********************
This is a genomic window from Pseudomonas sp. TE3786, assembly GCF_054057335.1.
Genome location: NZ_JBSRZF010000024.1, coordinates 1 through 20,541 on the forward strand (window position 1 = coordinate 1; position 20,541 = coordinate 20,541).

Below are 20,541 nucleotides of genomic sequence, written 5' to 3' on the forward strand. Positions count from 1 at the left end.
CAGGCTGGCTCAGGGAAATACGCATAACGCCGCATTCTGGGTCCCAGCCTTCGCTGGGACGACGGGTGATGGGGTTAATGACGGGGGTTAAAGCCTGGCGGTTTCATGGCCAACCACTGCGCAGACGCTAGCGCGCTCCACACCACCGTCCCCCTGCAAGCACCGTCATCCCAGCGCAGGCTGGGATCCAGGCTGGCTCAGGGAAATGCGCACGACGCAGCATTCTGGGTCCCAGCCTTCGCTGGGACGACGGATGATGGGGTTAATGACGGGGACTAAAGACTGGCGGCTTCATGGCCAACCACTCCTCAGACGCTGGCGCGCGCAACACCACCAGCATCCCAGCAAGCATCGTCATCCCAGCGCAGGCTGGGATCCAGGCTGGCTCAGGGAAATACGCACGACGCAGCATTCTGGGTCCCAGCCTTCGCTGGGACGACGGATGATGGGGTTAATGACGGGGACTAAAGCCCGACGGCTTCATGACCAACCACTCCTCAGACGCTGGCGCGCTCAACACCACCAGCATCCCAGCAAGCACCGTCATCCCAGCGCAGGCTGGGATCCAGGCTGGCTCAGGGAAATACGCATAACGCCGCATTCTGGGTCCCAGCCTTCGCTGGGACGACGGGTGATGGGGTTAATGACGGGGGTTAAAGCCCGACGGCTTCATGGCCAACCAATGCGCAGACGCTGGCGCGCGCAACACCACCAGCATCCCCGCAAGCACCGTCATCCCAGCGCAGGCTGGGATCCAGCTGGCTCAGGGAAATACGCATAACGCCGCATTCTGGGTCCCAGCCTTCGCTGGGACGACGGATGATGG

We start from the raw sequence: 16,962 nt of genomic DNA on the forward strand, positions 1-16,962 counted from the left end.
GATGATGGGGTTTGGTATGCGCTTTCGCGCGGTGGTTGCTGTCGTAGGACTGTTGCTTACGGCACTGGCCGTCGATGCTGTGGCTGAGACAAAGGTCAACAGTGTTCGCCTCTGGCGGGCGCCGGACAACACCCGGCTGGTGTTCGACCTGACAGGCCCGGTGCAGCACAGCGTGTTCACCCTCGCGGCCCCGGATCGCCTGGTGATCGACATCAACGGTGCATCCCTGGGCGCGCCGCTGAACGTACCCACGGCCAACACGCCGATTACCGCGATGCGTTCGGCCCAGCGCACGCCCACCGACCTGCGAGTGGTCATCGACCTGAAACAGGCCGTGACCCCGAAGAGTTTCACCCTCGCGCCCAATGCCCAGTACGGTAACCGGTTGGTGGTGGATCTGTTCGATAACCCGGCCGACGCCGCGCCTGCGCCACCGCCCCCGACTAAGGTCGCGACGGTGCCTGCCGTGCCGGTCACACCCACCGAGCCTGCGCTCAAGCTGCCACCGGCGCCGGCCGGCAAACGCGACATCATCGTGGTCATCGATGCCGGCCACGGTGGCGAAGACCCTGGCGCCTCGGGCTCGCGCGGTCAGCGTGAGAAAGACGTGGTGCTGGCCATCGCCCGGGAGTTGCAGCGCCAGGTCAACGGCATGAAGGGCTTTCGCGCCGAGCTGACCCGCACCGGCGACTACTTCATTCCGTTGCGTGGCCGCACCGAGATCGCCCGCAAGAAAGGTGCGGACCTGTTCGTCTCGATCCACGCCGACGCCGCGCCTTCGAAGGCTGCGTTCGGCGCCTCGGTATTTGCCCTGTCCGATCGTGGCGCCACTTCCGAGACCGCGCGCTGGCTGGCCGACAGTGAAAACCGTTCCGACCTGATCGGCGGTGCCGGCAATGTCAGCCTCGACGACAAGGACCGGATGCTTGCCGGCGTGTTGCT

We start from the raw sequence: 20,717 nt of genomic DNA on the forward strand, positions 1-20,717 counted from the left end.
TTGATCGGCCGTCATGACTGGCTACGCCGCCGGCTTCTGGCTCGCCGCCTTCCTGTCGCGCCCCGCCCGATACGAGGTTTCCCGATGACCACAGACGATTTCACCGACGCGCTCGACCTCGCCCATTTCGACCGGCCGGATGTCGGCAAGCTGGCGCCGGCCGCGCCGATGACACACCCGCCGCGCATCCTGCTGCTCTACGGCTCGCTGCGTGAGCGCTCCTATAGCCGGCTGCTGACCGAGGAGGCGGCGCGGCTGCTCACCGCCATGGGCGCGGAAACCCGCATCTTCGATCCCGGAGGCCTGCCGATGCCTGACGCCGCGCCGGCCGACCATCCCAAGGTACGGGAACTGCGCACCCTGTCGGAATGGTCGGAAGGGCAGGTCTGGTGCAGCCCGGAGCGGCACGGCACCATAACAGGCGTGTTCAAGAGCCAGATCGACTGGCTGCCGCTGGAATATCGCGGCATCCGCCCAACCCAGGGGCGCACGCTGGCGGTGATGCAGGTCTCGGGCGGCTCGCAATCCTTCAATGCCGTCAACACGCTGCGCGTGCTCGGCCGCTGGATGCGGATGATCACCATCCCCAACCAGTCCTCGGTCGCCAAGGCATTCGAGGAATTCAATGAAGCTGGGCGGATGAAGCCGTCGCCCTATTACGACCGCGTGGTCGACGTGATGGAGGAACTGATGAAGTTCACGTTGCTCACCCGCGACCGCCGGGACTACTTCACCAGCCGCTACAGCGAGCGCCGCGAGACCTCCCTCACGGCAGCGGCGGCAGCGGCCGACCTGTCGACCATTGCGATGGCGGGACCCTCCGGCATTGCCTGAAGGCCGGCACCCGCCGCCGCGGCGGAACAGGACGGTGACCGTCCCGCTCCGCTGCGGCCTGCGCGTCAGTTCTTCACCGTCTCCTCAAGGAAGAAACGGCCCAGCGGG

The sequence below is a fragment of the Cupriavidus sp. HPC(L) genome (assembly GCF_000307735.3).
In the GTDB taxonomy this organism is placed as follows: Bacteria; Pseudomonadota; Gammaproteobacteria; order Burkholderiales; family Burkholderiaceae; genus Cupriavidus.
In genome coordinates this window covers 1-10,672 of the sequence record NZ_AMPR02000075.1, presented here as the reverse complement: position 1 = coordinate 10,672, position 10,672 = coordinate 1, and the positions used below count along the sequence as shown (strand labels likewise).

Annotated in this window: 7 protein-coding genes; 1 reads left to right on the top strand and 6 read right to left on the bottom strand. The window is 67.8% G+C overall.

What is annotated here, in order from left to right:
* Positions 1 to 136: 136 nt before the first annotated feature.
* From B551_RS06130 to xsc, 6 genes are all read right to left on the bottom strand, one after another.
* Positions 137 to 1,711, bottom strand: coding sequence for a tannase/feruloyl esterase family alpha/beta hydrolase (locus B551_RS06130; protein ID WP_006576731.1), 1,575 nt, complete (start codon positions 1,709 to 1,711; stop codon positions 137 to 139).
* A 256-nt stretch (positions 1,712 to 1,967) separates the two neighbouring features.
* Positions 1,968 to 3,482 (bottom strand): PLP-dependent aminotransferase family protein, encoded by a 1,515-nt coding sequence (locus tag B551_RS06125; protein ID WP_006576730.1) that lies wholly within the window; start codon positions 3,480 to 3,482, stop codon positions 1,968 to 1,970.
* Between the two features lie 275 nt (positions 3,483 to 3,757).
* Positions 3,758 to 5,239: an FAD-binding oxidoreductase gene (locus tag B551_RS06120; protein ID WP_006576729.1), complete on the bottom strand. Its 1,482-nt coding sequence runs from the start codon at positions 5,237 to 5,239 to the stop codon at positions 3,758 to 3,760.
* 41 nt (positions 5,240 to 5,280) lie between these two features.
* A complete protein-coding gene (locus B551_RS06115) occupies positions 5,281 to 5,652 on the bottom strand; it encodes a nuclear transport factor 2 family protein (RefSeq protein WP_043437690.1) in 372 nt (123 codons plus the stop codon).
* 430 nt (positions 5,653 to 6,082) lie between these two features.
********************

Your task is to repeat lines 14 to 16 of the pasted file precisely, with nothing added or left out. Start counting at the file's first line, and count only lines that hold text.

* Positions 1 to 136: 136 nt before the first annotated feature.
* From B551_RS06130 to xsc, 6 genes are all read right to left on the bottom strand, one after another.
* Positions 137 to 1,711, bottom strand: coding sequence for a tannase/feruloyl esterase family alpha/beta hydrolase (locus B551_RS06130; protein ID WP_006576731.1), 1,575 nt, complete (start codon positions 1,709 to 1,711; stop codon positions 137 to 139).